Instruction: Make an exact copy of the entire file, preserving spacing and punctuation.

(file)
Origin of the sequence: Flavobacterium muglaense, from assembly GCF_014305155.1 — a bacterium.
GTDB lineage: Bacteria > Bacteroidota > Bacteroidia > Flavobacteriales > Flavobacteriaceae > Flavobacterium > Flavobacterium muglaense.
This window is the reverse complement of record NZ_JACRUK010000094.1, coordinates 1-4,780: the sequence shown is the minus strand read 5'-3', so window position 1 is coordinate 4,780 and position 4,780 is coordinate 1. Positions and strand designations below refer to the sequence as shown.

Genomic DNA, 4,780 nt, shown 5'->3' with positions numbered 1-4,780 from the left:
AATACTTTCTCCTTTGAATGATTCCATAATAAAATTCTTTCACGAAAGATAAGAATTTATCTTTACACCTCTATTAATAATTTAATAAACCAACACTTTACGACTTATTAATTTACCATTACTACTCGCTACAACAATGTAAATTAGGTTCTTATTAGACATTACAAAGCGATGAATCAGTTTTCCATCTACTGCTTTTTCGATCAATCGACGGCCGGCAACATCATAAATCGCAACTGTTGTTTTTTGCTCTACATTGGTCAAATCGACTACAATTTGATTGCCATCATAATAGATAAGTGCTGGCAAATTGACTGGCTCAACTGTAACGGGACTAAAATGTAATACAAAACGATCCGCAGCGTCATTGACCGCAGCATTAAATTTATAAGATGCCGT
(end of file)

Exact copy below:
Origin of the sequence: Flavobacterium muglaense, from assembly GCF_014305155.1 — a bacterium.
GTDB lineage: Bacteria > Bacteroidota > Bacteroidia > Flavobacteriales > Flavobacteriaceae > Flavobacterium > Flavobacterium muglaense.
This window is the reverse complement of record NZ_JACRUK010000094.1, coordinates 1-4,780: the sequence shown is the minus strand read 5'-3', so window position 1 is coordinate 4,780 and position 4,780 is coordinate 1. Positions and strand designations below refer to the sequence as shown.

Genomic DNA, 4,780 nt, shown 5'->3' with positions numbered 1-4,780 from the left:
AATACTTTCTCCTTTGAATGATTCCATAATAAAATTCTTTCACGAAAGATAAGAATTTATCTTTACACCTCTATTAATAATTTAATAAACCAACACTTTACGACTTATTAATTTACCATTACTACTCGCTACAACAATGTAAATTAGGTTCTTATTAGACATTACAAAGCGATGAATCAGTTTTCCATCTACTGCTTTTTCGATCAATCGACGGCCGGCAACATCATAAATCGCAACTGTTGTTTTTTGCTCTACATTGGTCAAATCGACTACAATTTGATTGCCATCATAATAGATAAGTGCTGGCAAATTGACTGGCTCAACTGTAACGGGACTAAAATGTAATACAAAACGATCCGCAGCGTCATTGACCGCAGCATTAAATTTATAAGATGCCGT